2. Clean it right. Rinse the cut under running water, or wipe dirt away with a wet cotton ball or pad.

3. Apply a natural antiseptic. Cover it with a nonstick bandage.

4. Keep it clean. Every few days, clean the wound with a mild saline solution (2 teaspoons of salt per quart of boiling water, cooled to room temperature).

NOTE: If any of the conditions below describes your gash, forget DIY treatments — get to the ER fast!
  • Blood is spurting out of the wound and/or doesn’t stop within 10 minutes.
  • You can see yellow fat or red muscle tissue.
  • It’s tide and/or jagged; and gravel or other debris is embedded in the wound.
  • The cut is on a joint 

Friday, July 15, 2016

Words to the Wise about Water

Summertime is all about water — we float on it, we kayak through it, and we frolic in its waves. And we need to drink eight glasses of it every day to maintain our good health (and good looks!), right? Wrong! While it is true that a steady supply of H2O is essential for your well-being, no scientific research supports the magic number eight. On the contrary, according to a study in the American Journal of Physiology, here’s the truth of the matter:

1. There’s no need to count. Your body will tell you when it’s time to drink up. Clue: You’ll feel thirsty (surprise!). Just to play it safe, though — because your busy mind may ignore that wake-up call — look at your urine output. If it’s brown or dark yellow, that indicates that you’re dehydrated, and you need to chug more liquid. On the other hand, if that bodily fluid is clear or close to it, you’re doing just fine.

2. You don’t have to guzzle water to keep your body sufficiently hydrated. Beverages of all kinds deliver the elixir of life. So do fruits (a single slice of watermelon boasts 10 ounces!), vegetables, and plenty of other foods.

Note: If a big thirst or a change in urine color is your only sign of dehydration, upping your fluid intake should solve the problem quickly. But if you have more severe symptoms, such as dizziness; a bad headache; a burning stomach; or dry skin, eyes, lips, and mouth — especially after exercising in a hot climate or following a bout of vomiting or diarrhea — get to the ER fast. You may need an IV drip to head off major trouble.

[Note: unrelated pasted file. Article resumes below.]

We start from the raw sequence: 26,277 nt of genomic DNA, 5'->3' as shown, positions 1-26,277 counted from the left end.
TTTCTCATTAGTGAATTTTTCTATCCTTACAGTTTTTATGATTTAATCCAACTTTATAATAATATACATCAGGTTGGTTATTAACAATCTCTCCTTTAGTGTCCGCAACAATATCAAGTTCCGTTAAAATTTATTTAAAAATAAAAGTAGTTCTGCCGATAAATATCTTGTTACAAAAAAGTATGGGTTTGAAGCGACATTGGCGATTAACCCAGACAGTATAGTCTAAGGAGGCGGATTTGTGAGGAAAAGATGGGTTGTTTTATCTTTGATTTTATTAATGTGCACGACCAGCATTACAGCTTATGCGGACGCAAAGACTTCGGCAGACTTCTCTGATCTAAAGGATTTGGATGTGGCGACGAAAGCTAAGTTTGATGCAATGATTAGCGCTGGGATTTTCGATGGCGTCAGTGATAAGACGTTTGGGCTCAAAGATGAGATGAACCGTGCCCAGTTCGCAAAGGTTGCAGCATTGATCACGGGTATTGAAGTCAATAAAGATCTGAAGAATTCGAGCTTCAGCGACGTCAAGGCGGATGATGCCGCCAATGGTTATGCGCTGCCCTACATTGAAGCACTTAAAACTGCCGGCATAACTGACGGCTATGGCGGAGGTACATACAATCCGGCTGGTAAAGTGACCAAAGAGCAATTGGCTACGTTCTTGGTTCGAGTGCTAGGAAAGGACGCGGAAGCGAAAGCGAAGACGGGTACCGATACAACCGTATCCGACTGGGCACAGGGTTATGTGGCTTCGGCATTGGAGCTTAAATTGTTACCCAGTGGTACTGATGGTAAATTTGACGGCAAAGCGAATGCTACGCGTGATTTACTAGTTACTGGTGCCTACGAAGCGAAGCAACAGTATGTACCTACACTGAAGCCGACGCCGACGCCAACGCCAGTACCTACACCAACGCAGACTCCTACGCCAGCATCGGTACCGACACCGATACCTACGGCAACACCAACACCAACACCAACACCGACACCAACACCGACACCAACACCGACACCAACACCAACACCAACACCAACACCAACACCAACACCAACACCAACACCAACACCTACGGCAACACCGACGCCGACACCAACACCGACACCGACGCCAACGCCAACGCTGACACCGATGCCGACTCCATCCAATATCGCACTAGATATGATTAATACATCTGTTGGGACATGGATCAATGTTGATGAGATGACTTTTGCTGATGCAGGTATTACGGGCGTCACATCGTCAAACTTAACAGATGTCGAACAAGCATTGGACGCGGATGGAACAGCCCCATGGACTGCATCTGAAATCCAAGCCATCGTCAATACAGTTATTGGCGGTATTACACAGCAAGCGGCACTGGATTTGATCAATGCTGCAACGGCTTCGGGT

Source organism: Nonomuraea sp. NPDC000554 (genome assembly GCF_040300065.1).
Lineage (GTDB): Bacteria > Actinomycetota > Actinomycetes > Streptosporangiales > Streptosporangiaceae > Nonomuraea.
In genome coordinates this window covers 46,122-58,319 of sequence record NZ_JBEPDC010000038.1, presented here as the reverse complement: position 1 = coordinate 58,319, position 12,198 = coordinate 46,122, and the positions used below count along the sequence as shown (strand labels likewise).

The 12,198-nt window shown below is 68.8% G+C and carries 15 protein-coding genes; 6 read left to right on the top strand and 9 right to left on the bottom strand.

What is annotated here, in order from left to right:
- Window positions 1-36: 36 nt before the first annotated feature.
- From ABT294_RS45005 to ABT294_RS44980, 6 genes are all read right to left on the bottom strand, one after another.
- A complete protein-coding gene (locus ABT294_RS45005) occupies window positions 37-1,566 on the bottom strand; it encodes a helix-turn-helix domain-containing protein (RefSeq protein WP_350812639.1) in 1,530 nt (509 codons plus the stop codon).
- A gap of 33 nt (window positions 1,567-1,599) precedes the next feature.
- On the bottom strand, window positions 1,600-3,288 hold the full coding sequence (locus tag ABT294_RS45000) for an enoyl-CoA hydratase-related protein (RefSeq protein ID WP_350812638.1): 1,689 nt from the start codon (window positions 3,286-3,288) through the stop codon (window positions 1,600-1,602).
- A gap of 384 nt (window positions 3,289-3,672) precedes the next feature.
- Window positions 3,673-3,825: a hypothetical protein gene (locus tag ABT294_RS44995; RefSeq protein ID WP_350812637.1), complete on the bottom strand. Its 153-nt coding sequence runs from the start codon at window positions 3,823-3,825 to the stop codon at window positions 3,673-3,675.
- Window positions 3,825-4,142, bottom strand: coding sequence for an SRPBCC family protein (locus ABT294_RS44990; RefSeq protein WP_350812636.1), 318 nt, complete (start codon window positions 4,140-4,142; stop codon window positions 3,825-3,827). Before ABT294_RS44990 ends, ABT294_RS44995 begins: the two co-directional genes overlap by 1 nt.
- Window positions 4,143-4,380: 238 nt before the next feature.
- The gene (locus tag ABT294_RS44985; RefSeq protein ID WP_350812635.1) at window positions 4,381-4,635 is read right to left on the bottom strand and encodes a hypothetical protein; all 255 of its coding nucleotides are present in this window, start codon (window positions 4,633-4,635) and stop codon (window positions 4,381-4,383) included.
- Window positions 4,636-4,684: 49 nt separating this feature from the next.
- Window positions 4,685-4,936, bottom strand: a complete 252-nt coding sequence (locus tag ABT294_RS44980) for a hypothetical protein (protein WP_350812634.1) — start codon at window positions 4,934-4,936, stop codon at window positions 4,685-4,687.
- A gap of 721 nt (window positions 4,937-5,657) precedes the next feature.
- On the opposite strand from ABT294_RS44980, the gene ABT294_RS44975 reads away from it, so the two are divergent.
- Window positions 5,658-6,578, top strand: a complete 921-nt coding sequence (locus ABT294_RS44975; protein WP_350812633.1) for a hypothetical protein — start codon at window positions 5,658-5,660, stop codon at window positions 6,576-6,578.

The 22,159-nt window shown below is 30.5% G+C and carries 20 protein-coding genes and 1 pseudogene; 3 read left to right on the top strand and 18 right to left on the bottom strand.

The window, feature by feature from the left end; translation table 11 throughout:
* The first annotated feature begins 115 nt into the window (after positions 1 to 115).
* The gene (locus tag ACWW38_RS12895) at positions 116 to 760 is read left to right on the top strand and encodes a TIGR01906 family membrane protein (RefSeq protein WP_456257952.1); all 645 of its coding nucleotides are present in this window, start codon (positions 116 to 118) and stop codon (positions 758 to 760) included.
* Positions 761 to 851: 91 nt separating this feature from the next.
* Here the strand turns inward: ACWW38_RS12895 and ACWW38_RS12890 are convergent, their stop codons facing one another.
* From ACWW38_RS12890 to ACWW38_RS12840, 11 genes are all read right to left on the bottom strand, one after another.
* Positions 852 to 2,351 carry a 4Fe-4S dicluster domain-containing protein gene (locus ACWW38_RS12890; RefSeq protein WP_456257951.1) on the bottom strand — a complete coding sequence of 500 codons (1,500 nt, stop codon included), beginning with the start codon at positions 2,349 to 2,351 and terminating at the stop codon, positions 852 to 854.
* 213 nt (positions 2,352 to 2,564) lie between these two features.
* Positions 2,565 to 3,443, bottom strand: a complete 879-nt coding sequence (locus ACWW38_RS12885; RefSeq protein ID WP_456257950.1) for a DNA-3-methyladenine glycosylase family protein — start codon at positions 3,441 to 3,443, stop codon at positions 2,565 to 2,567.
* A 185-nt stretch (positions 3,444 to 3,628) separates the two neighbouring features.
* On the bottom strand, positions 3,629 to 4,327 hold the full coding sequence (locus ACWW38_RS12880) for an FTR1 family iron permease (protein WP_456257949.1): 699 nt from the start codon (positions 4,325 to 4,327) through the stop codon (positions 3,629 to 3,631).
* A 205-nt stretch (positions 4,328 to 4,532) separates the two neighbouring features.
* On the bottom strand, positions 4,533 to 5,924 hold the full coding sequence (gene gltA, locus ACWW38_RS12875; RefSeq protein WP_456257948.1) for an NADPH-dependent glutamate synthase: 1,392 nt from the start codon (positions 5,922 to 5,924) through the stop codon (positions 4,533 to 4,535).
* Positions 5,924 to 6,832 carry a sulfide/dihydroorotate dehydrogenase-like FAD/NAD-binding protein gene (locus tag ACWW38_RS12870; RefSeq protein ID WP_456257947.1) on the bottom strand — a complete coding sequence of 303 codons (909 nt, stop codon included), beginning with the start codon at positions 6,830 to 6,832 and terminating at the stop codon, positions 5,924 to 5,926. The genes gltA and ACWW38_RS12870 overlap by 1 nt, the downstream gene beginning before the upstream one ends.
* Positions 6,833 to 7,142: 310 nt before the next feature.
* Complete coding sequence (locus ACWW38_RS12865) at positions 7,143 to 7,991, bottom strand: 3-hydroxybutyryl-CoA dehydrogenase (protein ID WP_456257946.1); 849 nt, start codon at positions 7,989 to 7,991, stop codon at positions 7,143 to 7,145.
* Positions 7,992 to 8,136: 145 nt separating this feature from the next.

Friday, July 08, 2016

The Secret to Fending Off Flower Fatalities

Like turfgrass disease, flower maladies cause the most trouble in yards that are heavily treated with chemicals. But they can strike even the best-tended gardens. Fortunately, it’s easy to stop many of them in their tracks — without resorting to potentially dangerous substances that can lead to more woe than you’ve already got. The secret is simple: Take a good look at each plant every day (or as close to it as you can), and if you spot any of the following symptoms, take action right away. Don’t dawdle — even a short delay could spell the difference between a minor challenge for you and a major disaster for your plants.

Spots on leaves. Pick off all the marked leaves and toss them in the trash — not in your compost bin!

Mottled green-and-yellow leaves that are crinkled or curled up. These are signs of viruses at work. There is no cure, so pull up infected plants and throw them away immediately.

Yellowed leaves, stunted plants, and/or wilting. These may be disease symptoms, or they could signify the presence of pests, cultural problems or nutrient deficiencies. If a dose of a good all-purpose organic fertilizer doesn’t solve the problem, call your local Cooperative Extension Service and ask for help.

Keep your annual flowers blooming strong all summer long with my Flower Power Tonic:


In a watering can filled with 2 gallons of warm water, mix 1 cup of beer with 2 tablespoons each of ammonia, dishwashing liquid, fish emulsion, and whiskey, and 1 tablespoon each of corn syrup and instant tea granules. Drench your annuals every three weeks.